Wednesday, April 05, 2000
Plan to move Fenwick forums' focus
BY SUE KIESEWETTER
MIDDLETOWN A series of forums begins today on a proposal to relocate Bishop Fenwick High School to a Franklin Township site east of Interstate 75.
Parents of Fenwick students and those attending John XXIII Consolidated Elementary School are invited to attend either a 6:30 p.m. or 8 p.m. meeting at Fenwick's library, 3800 Manchester Road.
IF YOU GO
Today: 6:30 p.m. or 8 p.m., Bishop Fenwick High School library, for parents of students attending Fenwick or John XXIII Consolidated Elementary School. |
Monday: 7 p.m., Fenwick library, for those who attend Holy Family in Middletown, Holy Name in Trenton, Our Lady of Sorrows in Monroe or Incarnation in Centerville.
Tuesday: 7 p.m., Fenwick library, for those attending St. Francis deSales in Lebanon, St. Henry in Springboro, Our Lady of Good Hope in Miamisburg or St. Mary's in Franklin.
April 12: 7 p.m., Old St. John Church in West Chester for those attending St. John, St. Maximilian Kolbe in Liberty Township or St. Susanna in Mason.
During each forum, plans to build a 600-student school on 66 acres along Ohio 122 will be explained, said the Rev. Charles Chuck Mentrup, Fenwick's principal. Besides a larger, new school, the location would be more accessible than the current Middletown campus for the region's fast-growing areas, including Lebanon, Mason, West Chester and Springboro.
The site is being donated by Fenwick alumnus Bill Akers and his wife, Debbie. The forums follow several focus group discussions in March conducted by the New Orleans-based Institute of School and Parish Development.
Faculty at Fenwick and John XXIII gave input, as did all but one pastor of the feeder parishes to Fenwick. Forty alumni discussed the proposal, which was also pre sented to the Development Advisory Board, Father Mentrup said.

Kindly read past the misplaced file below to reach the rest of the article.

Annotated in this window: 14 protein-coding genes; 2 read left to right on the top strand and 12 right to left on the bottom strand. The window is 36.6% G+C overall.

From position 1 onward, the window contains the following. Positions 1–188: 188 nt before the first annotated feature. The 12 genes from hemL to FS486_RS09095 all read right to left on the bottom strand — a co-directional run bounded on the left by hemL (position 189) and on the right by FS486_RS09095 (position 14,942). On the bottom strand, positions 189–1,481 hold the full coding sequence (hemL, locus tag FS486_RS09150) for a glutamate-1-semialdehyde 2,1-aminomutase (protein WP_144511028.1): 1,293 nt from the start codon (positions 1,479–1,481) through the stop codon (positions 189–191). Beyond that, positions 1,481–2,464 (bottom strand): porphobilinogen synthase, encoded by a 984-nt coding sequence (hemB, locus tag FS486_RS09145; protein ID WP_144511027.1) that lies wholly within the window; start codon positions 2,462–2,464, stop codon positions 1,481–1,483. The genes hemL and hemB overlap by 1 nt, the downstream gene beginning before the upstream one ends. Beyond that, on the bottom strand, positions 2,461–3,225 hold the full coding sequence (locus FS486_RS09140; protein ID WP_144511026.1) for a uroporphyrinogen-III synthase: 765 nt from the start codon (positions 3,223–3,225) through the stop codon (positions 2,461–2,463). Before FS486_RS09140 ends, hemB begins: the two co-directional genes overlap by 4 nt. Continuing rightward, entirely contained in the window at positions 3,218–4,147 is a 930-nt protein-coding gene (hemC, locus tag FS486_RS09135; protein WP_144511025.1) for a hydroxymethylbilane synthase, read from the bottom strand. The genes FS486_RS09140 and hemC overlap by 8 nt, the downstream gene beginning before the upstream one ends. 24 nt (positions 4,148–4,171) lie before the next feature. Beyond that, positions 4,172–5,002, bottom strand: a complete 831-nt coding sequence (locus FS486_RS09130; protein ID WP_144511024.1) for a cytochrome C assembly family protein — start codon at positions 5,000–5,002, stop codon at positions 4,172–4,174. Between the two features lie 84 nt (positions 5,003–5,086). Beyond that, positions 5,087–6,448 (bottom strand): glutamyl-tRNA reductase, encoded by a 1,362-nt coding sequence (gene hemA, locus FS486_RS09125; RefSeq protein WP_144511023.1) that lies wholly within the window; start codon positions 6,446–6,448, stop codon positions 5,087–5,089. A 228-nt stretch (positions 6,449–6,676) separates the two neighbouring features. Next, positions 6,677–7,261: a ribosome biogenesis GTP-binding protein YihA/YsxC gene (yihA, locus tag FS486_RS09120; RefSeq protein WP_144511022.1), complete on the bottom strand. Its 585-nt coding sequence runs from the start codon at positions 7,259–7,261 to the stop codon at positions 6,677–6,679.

I have been pleasantly surprised with the support we're getting, Father Mentrup said Tuesday. I hope people will see our invitation and come and participate.
Those attending each forum will be asked to fill out a questionnaire and indicate their willingness to support the project through either monetary donations or volunteer work. If the $12 million project is approved, the new complex would include a chapel, media center, performing-arts facility, gymnasium, athletic fields, and stadiums for soccer and football.
In addition to the forums, students will be asked their opinions on the plan when they return from Easter break. Between 80 and 100 people will also be interviewed next month. School officials also plan to contact local foundations to see if there would be support for the project.
All of this is part of the research we'll use to develop the final report, Father Mentrup said.
That report will be completed in June and forwarded to Cincinnati Archbishop Daniel E. Pilarczyk, who will make the final decision on the project.
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